Will you be an Aquinas Angel with me?



Today’s Book Notes isn’t about a book. It’s about a bookstore and not just any bookstore, but one that is Catholic-owned and could be on its way to closing.

aquinas angel

I’ve been a fan of Aquinas and More for many, many years. But yesterday, when I saw the notice of their possible closing, I had to take myself to task:

  • How many times have I defaulted to ordering from Amazon?
  • How many times have I neglected to use their links, instead of Amazon’s?
  • What could I do to help both now and in the future?

Don’t get me wrong: I’m not opposed to Amazon. I’m a big fan, actually. BUT I’m a BIGGER fan of supporting my local guys. Though I’m not local to the folks at Aquinas and More, I heartily support what they’re doing.

Not only do they have a Good Faith Guarantee, which is a logo that guarantees that an items is in conformity with official Church teaching, but they’re committed to not purchasing anything from China.

This isn’t your regular “out to make a buck” store: it’s an authentically Catholic store run by a Catholic family.

And they’re in trouble.

Says owner Ian Rutherford,

My dear friends and customers,

I write to you today with some news. As most of you know by now, after more than 10 years of business, Aquinas and More Catholic Goods announced it would be closing at the end of February. Admittedly, this was not an easy decision for us at all.

A funny thing happened on the way to the closing: the outpouring of support for Aquinas and More from our customers, our friends, and fellow Catholics was a bit unexpected, but also very kind and rather humbling.

To tell you the truth, it made us take pause and prayerfully consider what we should do next. Our heads tell us that we cannot realistically continue in our present state of affairs. Yet our hearts tell us that the void in Catholic shopping and Catholic service left by the closing of Aquinas and More is also real. We’ve always felt that Aquinas and More was truly a mission. So, are we being called to continue? Are we not? I know what I want, but I also know that — more importantly — I want God’s Will.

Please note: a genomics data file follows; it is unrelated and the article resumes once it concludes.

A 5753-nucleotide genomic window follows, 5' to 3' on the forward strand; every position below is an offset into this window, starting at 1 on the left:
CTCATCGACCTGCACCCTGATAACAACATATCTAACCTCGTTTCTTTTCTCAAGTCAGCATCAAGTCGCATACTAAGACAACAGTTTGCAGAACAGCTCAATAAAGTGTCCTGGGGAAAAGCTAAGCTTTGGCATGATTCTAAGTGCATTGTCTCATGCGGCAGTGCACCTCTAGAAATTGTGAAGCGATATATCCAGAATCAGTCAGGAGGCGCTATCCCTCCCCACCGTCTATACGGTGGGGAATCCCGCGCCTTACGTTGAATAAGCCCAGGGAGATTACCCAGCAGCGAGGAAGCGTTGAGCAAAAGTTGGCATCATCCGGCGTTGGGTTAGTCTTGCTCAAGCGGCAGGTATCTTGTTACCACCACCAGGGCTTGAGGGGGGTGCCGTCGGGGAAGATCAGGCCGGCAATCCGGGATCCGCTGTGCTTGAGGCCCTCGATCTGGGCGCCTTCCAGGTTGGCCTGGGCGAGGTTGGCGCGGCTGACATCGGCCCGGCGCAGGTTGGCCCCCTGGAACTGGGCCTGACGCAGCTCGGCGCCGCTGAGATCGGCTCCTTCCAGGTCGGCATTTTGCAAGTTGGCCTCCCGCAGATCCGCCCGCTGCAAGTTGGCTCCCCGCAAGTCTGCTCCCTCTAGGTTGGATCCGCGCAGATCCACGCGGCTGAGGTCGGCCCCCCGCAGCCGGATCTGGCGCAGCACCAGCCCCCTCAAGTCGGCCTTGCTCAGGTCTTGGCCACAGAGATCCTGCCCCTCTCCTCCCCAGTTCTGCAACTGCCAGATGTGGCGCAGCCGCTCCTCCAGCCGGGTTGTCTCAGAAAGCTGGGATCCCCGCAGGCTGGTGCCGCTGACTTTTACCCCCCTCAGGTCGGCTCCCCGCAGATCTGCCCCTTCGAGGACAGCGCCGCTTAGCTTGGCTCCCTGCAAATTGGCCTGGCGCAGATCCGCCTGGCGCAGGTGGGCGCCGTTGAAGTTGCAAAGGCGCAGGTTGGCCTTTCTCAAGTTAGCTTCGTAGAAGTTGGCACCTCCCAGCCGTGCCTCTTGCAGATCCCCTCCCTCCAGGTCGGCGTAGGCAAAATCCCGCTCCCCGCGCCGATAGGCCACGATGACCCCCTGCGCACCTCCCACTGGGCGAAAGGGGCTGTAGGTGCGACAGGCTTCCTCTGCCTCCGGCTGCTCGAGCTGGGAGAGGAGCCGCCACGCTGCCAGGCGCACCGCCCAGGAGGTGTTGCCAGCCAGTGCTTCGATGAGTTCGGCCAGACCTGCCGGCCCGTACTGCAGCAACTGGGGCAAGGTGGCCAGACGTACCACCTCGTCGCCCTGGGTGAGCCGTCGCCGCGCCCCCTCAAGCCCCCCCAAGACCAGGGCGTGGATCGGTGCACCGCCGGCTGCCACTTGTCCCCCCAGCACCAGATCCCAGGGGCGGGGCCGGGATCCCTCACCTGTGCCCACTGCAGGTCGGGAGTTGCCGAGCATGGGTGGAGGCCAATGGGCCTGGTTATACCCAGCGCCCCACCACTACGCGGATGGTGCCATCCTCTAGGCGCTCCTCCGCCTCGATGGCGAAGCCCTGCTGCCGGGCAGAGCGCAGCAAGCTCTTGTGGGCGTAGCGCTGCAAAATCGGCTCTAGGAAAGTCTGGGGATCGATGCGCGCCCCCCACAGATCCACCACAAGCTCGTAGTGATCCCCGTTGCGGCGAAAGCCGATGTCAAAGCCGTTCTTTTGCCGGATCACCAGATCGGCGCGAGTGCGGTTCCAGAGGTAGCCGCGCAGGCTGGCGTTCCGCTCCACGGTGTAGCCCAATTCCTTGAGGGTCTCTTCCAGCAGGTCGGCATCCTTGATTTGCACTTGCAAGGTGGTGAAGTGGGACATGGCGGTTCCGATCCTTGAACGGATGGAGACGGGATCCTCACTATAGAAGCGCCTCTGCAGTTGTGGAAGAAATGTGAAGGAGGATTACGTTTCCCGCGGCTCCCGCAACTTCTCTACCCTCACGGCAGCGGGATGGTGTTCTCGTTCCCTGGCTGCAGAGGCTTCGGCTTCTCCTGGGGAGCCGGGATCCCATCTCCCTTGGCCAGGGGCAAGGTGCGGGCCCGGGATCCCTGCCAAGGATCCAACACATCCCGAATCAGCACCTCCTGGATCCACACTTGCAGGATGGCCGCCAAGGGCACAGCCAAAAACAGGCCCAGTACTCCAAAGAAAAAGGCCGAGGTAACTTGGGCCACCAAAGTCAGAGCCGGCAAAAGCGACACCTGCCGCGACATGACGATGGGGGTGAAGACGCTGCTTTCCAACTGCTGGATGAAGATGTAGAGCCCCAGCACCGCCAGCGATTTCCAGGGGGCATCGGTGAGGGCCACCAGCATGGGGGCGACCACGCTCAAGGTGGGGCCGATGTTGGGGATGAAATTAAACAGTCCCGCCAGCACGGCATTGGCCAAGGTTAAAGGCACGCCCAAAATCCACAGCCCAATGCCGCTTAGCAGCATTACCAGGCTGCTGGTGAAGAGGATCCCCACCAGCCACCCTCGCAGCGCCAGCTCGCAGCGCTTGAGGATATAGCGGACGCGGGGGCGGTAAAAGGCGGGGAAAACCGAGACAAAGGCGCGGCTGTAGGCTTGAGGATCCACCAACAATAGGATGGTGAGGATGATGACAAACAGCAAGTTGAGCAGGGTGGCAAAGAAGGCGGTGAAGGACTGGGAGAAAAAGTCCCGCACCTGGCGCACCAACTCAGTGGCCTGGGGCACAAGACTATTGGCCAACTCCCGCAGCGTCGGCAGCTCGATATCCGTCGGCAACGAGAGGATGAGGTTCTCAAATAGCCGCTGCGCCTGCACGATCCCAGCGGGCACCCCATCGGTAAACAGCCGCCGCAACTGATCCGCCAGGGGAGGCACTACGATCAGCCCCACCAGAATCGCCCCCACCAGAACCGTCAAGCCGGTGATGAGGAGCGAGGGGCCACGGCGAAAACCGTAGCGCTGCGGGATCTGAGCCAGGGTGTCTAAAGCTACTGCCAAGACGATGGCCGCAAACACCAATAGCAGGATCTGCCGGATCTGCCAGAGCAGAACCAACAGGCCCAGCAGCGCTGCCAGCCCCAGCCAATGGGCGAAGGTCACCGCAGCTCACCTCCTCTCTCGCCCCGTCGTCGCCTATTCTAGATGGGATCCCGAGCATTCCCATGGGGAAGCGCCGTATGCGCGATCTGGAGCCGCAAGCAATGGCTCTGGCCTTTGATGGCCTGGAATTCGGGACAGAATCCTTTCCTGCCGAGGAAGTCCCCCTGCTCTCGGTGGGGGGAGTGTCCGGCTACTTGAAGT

It’s a challenging goal: $250,000 in the next two weeks. And it’s all-or-nothing:

Our goal is to raise $250,000 in two weeks. At this point, we need to replenish inventory, overhaul the website and messaging, and focus on retaining excellent Catholic customer service and results. We know it’s a big number. But we also know that we have more than 30,000 Facebook and Twitter fans, and over the last decade, we’ve served more than 200,000 customers. We have been richly blessed.

I love that, even in the face of what many of us would call disaster, Ian and his family remain hopeful and even thankful. They see this as an opportunity.

And so do I: let’s show Aquinas and More what they mean to us. I have stepped up with a donation, and I challenge you to do the same. As in so many other endeavors, if 100% of us participate, the amounts won’t be as critical–I know from my work in the parish office that our capital campaigns are paved with $10 donations more so than with $1000 donations…which is not to discourage you from giving more if you’re inclined to do that! But don’t be discouraged if what you can give is in the double-digits.

Give. Pray. Spread the word. Let’s keep our favorite online Catholic retailer kickin!

Be sure to check out our Book Notes archive.

Copyright 2013, Sarah Reinhard


About Author

When she’s not chasing kids, chugging coffee, or juggling work, Sarah Reinhard’s usually trying to stay up read just one…more…chapter. She writes and works in the midst of rural farm life with little ones underfoot. She is part of the team for the award-winning Catholic Mom’s Prayer Companion, as well as the author of a number of books. You can join her for a weekday take on Catholic life by subscribing to Three Shots and follow her writing at Snoring Scholar.

1 Comment

  1. Hi Sarah,

    Thanks for the support and kind words. I agree with you completely when it comes to Catholic stuff: Support the local guy or at least the non-local Catholic business whenever you can. There are a lot of Catholic store owners out there who struggle with their brick and mortar stores.


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